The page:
If your site has links to third-party advertisers or product providers, be sure to disclaim any liability concerned with the products and services bought from those sites through those links. No need to inherit their liability, you will have enough of your own as a website owner.

Between You and the Users

It is also important to spell out what the prohibited or acceptable uses are for your website. These are pretty standard clauses, but you want to make sure that you put folks on notice that they cannot use your website for any illegal purposes. Feel free to list those purposes in specific terms. For example, you do not want your site to become a hub for prostitution, drug deals, or child pornography, or you can find yourself on the hook for those users' illegal conduct. As a result, you may also want to consider remedies available to you should someone violate those terms, such as termination of their accounts, deletion or redaction of their postings, etc. Be careful, though: some cases have held that the right to edit content can make you jointly responsible for it.

Due to data breach concerns, it is important that you maintain control over who has access to personal information on your site. It is also important, however, that users be put on notice that they are responsible for anything that happens under their password and are obligated to report lost or stolen passwords. Even if it is a simple password for a user to get on your site, there is probably some clever hacker out there who can find a way to manipulate it and gain access beyond the point where you want users to go. You will need to have a plan in place for dealing with that situation should it occur.

Limitations Of Liability

When creating a terms of use policy, be sure sure that it has limitations on the liability and the appropriate carve-outs for jurisdictions that restrict those limitations with regard to warranty exclusions. You should include a very broad indemnification clause that holds users responsible for violations of your terms of use policy. You might even want to get a release of liability from all your users. That way you are not responsible for any liability or damages users may experience as a result of using the website. Finally, consider inserting a choice of law provision, which stipulates where certain issues can be argued.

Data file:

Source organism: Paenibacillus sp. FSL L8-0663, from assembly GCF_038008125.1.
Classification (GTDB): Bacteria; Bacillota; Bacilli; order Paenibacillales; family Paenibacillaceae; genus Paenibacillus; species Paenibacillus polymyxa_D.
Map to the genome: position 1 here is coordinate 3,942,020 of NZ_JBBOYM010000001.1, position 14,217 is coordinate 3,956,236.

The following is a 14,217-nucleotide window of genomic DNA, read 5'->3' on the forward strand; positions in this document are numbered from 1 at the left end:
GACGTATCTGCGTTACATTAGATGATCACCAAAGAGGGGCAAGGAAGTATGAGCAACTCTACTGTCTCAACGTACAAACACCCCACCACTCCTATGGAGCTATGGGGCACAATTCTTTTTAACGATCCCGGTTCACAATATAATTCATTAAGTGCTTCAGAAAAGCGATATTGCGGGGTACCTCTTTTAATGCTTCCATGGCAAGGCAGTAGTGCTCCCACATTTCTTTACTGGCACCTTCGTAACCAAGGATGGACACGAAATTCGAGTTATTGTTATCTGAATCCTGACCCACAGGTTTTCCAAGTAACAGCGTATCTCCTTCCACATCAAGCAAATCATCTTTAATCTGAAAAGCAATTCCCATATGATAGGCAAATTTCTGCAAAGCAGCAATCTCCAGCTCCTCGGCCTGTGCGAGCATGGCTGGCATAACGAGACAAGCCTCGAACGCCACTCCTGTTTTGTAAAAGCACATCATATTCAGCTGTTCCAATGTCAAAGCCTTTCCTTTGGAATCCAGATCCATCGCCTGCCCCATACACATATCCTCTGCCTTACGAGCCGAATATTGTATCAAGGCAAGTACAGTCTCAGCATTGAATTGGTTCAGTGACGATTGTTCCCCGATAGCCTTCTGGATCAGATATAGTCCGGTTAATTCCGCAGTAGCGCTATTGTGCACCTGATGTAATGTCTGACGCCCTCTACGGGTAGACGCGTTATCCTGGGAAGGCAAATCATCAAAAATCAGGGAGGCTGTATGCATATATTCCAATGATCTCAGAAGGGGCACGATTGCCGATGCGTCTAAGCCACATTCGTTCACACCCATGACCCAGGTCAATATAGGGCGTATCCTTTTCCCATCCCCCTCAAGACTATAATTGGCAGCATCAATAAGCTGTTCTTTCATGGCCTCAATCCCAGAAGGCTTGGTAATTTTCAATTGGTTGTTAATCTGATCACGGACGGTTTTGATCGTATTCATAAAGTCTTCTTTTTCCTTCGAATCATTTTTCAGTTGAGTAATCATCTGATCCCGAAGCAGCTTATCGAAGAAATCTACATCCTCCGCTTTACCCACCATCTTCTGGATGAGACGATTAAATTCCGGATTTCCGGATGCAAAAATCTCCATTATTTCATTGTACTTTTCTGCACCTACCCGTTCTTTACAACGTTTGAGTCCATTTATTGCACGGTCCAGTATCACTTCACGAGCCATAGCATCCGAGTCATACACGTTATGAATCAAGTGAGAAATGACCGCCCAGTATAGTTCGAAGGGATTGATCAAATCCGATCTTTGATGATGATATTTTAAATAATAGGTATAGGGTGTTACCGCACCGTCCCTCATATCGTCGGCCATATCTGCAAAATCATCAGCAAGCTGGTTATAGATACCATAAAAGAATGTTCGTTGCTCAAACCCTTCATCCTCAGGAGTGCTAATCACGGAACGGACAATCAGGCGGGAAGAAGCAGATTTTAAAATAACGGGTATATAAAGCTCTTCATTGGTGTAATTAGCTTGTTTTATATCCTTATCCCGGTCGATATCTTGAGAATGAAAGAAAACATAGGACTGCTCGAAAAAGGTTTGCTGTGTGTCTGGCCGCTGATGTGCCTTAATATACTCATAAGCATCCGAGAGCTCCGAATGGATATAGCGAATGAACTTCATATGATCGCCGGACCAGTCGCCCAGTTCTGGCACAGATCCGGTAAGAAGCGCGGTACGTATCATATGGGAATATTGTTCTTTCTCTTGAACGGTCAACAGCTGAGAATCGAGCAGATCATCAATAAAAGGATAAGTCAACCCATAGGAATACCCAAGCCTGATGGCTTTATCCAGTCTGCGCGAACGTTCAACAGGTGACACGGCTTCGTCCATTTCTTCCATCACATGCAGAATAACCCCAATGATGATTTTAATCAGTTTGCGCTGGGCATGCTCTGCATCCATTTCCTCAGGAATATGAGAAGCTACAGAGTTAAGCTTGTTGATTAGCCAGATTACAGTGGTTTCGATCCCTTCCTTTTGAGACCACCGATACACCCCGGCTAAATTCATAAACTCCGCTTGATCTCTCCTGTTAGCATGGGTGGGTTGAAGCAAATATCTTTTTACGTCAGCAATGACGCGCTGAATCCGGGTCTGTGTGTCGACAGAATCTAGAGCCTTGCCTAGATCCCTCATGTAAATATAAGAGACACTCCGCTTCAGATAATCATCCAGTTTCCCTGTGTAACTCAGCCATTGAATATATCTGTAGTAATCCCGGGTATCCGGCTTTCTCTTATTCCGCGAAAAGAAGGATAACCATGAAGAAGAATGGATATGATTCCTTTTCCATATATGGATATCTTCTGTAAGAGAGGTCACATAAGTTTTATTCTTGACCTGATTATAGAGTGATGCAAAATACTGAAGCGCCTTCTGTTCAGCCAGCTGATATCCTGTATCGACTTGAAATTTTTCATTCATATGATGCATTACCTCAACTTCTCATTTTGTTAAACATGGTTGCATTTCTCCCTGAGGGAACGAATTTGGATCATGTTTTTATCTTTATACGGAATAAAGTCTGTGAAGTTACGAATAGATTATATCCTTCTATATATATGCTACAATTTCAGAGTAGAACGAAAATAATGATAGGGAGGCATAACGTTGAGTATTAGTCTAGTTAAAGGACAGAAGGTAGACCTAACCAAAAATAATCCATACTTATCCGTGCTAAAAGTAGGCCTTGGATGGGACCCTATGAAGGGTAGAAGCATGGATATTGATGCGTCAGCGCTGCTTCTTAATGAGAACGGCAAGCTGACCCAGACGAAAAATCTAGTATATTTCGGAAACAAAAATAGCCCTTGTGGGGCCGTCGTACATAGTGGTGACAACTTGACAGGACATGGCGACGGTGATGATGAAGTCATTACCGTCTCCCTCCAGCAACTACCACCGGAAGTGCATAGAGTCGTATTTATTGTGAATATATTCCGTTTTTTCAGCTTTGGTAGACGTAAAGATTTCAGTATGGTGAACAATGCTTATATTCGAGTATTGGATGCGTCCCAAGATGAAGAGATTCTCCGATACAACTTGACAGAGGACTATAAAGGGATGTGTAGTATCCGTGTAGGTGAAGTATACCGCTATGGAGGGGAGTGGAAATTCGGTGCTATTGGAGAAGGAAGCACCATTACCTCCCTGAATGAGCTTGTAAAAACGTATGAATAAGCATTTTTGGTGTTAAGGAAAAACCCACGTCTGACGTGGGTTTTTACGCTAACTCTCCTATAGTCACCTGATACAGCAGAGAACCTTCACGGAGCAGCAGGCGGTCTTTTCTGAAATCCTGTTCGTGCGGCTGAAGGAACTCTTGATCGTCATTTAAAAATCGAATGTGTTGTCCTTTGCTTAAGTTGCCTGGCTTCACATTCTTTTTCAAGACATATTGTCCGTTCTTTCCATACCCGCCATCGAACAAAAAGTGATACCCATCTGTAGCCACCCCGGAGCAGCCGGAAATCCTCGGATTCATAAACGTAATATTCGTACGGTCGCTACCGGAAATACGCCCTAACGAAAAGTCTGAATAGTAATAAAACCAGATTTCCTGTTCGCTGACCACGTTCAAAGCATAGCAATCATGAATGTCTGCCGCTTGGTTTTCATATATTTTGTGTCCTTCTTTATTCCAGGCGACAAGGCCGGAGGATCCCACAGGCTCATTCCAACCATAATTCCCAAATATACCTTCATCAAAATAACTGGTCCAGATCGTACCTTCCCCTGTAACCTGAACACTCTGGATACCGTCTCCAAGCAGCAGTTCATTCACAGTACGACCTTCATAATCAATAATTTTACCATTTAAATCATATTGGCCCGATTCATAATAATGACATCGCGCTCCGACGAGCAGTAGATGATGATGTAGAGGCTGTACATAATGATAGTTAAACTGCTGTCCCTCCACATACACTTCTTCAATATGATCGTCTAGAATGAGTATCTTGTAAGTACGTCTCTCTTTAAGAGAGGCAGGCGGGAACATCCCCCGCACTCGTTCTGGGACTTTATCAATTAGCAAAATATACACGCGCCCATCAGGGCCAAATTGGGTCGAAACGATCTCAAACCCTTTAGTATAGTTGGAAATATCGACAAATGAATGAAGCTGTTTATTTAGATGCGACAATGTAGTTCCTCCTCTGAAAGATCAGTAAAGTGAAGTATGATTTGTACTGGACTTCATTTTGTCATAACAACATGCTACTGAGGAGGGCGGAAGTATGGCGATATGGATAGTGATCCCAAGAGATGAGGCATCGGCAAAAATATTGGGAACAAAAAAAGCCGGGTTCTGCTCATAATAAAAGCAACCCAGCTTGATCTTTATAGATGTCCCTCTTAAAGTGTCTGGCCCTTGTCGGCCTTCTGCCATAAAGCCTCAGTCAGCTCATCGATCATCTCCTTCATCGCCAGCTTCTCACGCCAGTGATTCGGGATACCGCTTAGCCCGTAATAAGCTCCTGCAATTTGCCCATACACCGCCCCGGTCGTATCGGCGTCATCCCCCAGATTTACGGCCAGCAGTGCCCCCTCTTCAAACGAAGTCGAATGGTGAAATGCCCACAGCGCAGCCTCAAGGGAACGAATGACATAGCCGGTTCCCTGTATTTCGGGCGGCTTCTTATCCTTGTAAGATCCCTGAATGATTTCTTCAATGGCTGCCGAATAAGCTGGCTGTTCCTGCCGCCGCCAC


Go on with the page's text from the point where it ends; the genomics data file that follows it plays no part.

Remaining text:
Getting Help

Unfortunately, even though it has been around for a few years now, internet law is still fairly new. As a result, many questions have come up regarding how it is applied, who has jurisdiction, how enforceable TOS's can be, etc. As a result, while you can prepare terms of service on your own, it may be advisable to at least have them reviewed by an experienced attorney. If nothing else, they can give you ideas for other clauses you may wish to include. On the other hand, they may be able to put together your terms of service much more quickly than you could on your own because of their experience and use of forms.

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Disclaimer: While every effort has been made to ensure the accuracy of this publication, it is not intended to provide legal advice as individual situations will differ and should be discussed with an expert and/or lawyer.